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Day 195 - Sonoma Valley & Coast (Photo's Added)

Today we visited Glen Ellen, including Aunt Evelyn's place, Jack London's ranch & musuem, a winery and Jack London Village with wine & cheese tasting (unfortunately not together)

sunny 60 °F

We got up this morning to occasional light rain, which continued throughout the morning. Mom was her usual perky self (perky in the morning anyway) and started off the day by collecting sand from the Sonoma River for her friend back home.


There weren't many campers in the park other than a CCC crew, but we did have some really cool neighbors - Pierre and Jeanette are from Canada, travelling by small RV through the USA. They've really been enjoying staying in the state parks, as have we, although for them they are quite a bargin with the exchange rates being what they are now.


While not that high compared to many places, Sugerloaf Ridge is the highest point in Sonoma County and the headwaters for the Sonoma River. Because there is so much fog and rain in this region, the rocks and trees have a lot of moss on them. I liked the scenery a lot, so did Mom.


Once we made it off Sugarloaf Ridge State Park (a bit of a mountain drive), we headed back to Glen Ellen in the Sonoma Valley. Both Napa and Sonoma valley's are parallel North/South valleys north of San Francisco bay. They get a fair amount of rain since they're not too far from the coast, but also lots of sunshine, so just about everything grows well in this area. Based on the number of vinyards we saw in Sonoma Valley, it looked a lot like the Napa Valley.


Just for fun, we drove down Warms Springs Rd and actually found the house Aunt Evelyn used to live in (a bit abandoned and overgrown now of course). I remember the bridge and creek here as well as the drive up to the house.


Aunt Evelyn died in 1979 and it looks like the house hasn't been used since she was there. Although I stayed there a couple of times and also visited a few more, I don't remember the details very well. According to my Uncle Bill, the house was in poor condition even when my aunt and uncle lived there, so maybe it's surprising that anything is left at all?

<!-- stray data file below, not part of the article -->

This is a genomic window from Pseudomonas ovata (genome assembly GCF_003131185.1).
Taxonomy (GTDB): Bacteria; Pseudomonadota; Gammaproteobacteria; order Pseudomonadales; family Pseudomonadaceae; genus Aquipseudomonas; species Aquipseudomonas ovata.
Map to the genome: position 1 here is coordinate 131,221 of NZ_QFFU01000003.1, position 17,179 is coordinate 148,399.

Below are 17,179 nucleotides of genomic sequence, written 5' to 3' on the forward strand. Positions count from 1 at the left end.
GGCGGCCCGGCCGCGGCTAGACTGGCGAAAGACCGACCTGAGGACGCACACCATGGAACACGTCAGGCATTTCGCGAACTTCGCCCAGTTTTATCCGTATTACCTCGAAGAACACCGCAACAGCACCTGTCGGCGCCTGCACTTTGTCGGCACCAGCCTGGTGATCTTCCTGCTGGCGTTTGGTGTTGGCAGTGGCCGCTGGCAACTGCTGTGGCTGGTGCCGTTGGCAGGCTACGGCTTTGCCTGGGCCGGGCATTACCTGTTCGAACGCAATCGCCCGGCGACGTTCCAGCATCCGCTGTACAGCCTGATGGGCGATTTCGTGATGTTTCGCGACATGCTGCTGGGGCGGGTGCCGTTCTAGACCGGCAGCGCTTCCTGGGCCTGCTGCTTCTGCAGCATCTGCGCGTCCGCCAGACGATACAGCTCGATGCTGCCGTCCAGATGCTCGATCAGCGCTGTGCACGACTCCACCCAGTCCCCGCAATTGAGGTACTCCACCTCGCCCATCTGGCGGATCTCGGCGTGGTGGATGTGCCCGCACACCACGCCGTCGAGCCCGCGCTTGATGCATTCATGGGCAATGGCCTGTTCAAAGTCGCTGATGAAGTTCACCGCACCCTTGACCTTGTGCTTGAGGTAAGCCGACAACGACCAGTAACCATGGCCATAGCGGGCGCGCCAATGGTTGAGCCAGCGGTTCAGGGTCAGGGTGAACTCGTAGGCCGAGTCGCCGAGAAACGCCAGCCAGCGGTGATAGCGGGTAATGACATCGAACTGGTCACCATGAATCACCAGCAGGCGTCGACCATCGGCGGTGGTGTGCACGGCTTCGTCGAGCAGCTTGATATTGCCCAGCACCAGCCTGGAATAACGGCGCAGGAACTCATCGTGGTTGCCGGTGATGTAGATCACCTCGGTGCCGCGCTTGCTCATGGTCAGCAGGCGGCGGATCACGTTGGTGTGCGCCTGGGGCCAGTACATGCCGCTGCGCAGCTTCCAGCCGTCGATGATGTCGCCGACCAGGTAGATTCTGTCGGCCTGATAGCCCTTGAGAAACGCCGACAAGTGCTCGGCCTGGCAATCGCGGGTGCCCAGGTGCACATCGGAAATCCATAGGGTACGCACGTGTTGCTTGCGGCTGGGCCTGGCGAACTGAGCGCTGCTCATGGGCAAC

Evelyn Weinman, my great aunt, was an artist and specialized in pen & ink drawings (although she could also paint of course). Many of her works were of local scenes around Glen Ellen. Unfortunately, I don't have copies of very many of her drawings or paintings, but Mom says one of the things she drew was the Kenwood Depot. We passed this was on the road to her house, so I stopped to check it out. It is also a registered historical place so might have been worth a shot even without the family connection. A sign on the station indicates "great quantities of stone used for paving the Embarcaredo and Market Street were shipped to San Francisco" from this station.


So after this little side trip, we were ready to hit our first major tourist target of the day - Jack London's ranch. We spent quite a bit of time here, visiting the Museum and the Wolf House ruins (his dream home, but it burned down about a month before they were going to move in). Jack London is the author who wrote "Call of Wild", among other books. He lived in Glen Ellen from 1905 to 1916 when he died in his cottage from Kidney Failure. After he died, his widow Charmian, built a new house on the property she called the "House of the Happy Walls". She lived here until she died, after which the ranch became a state park and the house became the Jack London Museum.


Although the building is still a museum, some rooms still show the style enjoyed by the London's in their personal home, including the window seats in the living room, the living room itself and the dining room. It's hard to see in this view, but on the floor behind the dining table is a fountain.